- Although recycling is an essential part of helping our environment, it would be best to reuse the waste we generate, such as take the produce bags back to the store and use them to buy fresh produce once again. We can also use unwanted plastic bottles for children’s art projects, planters, and even vases. Our first reaction should be to find at least one secondary use out of everything we buy before tossing them into the garbage and/or recycling bins.
- Use less or eliminate toilet paper. Not only does used toilet paper require more energy and processing as it runs through the sewage treatment plants, but it is also made from a resource we take away from the planet. In addition, its manufacturing releases greenhouse gases into the environment. The use of chlorine used to bleach and soften the paper often (in many countries) pollutes the neighboring water supplies. One alternative to using toilet paper is bidets, which are very common in southern European countries, Japan, and the Middle East. Of course, it is not always feasible for everyone to install one into our existing bathrooms. However, you can retrofit a typical toilet with a bidet seat. Their prices range from $150 to $2,500 and more, depending on the brand and features.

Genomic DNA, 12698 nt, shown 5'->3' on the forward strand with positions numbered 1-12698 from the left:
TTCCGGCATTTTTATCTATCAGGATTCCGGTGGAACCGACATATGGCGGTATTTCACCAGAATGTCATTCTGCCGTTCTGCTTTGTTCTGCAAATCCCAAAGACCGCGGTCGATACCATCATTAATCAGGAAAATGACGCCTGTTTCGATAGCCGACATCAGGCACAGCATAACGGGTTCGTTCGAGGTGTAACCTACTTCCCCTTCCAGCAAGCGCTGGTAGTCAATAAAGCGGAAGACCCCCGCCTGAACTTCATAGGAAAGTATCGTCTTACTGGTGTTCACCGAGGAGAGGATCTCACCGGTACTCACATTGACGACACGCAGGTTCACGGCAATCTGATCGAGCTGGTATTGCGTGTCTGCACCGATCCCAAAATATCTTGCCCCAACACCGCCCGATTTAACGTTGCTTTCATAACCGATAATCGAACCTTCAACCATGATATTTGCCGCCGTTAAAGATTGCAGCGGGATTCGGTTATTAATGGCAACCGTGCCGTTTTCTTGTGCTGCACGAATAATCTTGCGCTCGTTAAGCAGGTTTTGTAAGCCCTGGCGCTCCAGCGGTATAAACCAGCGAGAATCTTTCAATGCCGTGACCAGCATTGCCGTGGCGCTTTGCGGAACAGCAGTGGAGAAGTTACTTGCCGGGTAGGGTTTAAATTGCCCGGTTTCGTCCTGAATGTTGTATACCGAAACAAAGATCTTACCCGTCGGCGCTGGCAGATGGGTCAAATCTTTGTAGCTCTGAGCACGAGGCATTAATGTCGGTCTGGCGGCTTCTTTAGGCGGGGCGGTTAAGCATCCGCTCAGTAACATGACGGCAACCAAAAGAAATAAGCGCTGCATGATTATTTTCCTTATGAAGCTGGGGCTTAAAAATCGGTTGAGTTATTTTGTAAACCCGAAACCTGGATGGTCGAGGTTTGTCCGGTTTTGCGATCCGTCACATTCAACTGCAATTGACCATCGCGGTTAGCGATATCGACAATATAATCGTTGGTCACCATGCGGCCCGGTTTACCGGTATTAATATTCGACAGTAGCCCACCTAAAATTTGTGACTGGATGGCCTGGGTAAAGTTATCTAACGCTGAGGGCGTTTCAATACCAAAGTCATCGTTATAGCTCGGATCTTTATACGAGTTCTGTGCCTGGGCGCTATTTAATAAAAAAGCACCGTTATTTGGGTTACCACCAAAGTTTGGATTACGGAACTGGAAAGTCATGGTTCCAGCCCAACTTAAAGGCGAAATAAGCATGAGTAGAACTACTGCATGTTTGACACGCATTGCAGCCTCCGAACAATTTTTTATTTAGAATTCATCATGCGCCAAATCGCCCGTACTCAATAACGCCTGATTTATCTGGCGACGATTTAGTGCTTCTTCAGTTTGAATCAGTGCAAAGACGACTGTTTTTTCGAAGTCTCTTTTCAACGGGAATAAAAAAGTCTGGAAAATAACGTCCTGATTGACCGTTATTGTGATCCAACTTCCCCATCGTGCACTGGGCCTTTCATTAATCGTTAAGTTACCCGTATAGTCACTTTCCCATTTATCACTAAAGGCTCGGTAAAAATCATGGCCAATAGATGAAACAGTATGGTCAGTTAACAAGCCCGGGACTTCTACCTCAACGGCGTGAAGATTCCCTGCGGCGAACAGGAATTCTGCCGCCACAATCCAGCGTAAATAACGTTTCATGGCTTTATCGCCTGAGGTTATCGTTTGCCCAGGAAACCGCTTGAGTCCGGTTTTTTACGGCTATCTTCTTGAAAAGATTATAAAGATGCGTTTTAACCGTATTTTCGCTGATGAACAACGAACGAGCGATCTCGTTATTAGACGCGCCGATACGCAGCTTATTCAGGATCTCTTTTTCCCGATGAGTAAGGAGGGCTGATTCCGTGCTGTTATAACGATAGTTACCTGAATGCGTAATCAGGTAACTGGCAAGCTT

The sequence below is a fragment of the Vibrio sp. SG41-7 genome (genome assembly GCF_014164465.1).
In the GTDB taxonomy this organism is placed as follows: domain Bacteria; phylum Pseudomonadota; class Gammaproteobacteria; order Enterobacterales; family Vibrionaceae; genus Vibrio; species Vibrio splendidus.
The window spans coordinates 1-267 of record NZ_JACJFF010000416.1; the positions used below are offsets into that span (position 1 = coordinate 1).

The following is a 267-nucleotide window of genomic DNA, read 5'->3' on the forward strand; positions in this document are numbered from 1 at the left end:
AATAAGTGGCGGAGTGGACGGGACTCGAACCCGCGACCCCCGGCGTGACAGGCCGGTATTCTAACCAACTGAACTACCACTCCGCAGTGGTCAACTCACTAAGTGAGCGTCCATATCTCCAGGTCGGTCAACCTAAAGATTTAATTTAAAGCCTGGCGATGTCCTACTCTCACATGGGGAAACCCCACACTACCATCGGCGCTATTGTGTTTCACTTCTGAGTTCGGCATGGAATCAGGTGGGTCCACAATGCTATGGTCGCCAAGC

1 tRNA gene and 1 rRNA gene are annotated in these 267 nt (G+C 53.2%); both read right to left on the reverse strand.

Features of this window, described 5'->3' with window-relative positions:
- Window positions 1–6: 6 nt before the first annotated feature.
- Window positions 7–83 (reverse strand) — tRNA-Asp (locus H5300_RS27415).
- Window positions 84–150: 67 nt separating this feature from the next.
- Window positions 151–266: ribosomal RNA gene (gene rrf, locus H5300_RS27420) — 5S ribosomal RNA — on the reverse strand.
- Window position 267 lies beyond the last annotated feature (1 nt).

- Buy less packaged food. Although this is not always an option, there are certain food items that you can purchase that are not prepackaged, such as meats and cold cuts. If your local market or neighborhood has a butcher shop, you can buy ham, turkey, etc., by weight and have it packaged for you in butcher paper or, in some cases, in your own containers. More and more stores, for example, sell grains, dried fruits, etc., in bulk, which you can place into your own containers. Though these may seem like small steps moving us towards our goals at a glacial pace, the reality is that we build momentum with these actions, which can inspire others to do the same, as well as make vendors notice and make necessary changes. We have seen time and time again how companies, both large and medium-sized, showcase their transition to more ecologically conscious products and or activities. They present these actions as their idea, but they only got to that point through legislation and/or consumer demand.
The previous bullet points are just a start. We can do more things to help the environment, which I encourage you to find and decide for yourselves if you can exercise. And there are costlier (at least initially) actions we can take to be “green,” such as installing solar energy panels, building a green roof on your house, rainwater harvesting for irrigation and toilet use, etc. However, in this article, I wanted to start with some relatively simple activities to adopt. That said, whatever you do does help, but we are living in a time in history where we can no longer afford to do the minimum. We need to challenge ourselves to do more. If we don’t, our children will have an even bigger mess on their hands.